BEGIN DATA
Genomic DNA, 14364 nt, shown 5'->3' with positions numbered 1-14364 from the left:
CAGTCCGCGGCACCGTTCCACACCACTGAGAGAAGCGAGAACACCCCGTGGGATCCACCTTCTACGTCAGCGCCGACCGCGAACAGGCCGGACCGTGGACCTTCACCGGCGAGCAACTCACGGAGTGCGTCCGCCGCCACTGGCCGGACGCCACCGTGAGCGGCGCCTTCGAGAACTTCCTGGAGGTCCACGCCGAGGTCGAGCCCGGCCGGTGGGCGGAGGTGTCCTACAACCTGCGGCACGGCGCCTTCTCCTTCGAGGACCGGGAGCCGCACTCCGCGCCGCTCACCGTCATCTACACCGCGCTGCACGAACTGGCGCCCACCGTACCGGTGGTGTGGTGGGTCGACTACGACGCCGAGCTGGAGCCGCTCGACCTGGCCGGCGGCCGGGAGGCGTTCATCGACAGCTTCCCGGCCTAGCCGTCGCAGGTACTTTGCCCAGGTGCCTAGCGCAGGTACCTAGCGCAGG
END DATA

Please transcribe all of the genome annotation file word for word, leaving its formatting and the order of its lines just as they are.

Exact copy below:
Genomic DNA, 14364 nt, shown 5'->3' with positions numbered 1-14364 from the left:
CAGTCCGCGGCACCGTTCCACACCACTGAGAGAAGCGAGAACACCCCGTGGGATCCACCTTCTACGTCAGCGCCGACCGCGAACAGGCCGGACCGTGGACCTTCACCGGCGAGCAACTCACGGAGTGCGTCCGCCGCCACTGGCCGGACGCCACCGTGAGCGGCGCCTTCGAGAACTTCCTGGAGGTCCACGCCGAGGTCGAGCCCGGCCGGTGGGCGGAGGTGTCCTACAACCTGCGGCACGGCGCCTTCTCCTTCGAGGACCGGGAGCCGCACTCCGCGCCGCTCACCGTCATCTACACCGCGCTGCACGAACTGGCGCCCACCGTACCGGTGGTGTGGTGGGTCGACTACGACGCCGAGCTGGAGCCGCTCGACCTGGCCGGCGGCCGGGAGGCGTTCATCGACAGCTTCCCGGCCTAGCCGTCGCAGGTACTTTGCCCAGGTGCCTAGCGCAGGTACCTAGCGCAGG